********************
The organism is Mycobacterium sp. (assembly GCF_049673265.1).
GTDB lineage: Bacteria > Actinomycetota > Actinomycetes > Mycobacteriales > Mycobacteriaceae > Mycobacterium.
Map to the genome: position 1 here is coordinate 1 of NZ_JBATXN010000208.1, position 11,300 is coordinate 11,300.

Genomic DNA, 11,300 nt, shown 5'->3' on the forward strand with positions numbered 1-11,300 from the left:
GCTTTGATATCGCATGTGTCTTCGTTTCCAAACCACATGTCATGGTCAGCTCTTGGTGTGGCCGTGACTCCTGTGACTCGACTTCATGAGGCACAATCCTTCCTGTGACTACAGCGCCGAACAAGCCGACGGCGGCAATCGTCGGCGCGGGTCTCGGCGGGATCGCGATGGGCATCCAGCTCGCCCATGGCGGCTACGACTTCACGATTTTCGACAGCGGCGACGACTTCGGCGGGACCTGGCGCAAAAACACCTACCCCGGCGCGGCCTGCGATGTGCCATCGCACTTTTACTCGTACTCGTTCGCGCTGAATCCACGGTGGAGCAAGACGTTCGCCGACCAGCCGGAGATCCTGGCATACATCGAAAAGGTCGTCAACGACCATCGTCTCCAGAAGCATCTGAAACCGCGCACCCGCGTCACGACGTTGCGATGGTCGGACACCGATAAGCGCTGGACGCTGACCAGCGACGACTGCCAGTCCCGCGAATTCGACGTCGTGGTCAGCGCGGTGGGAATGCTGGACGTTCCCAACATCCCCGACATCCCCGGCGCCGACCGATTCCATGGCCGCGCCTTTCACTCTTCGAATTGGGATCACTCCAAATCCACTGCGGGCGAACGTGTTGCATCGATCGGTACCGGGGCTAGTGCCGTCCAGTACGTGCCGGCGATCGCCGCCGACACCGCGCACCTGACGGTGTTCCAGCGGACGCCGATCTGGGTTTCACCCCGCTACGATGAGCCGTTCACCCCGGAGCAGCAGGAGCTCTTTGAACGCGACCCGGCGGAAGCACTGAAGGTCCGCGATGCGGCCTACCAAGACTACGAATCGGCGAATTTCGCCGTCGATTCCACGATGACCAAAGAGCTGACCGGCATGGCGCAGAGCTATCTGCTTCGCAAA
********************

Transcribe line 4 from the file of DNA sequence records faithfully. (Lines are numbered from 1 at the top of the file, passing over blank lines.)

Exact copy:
Genomic DNA, 11,300 nt, shown 5'->3' on the forward strand with positions numbered 1-11,300 from the left: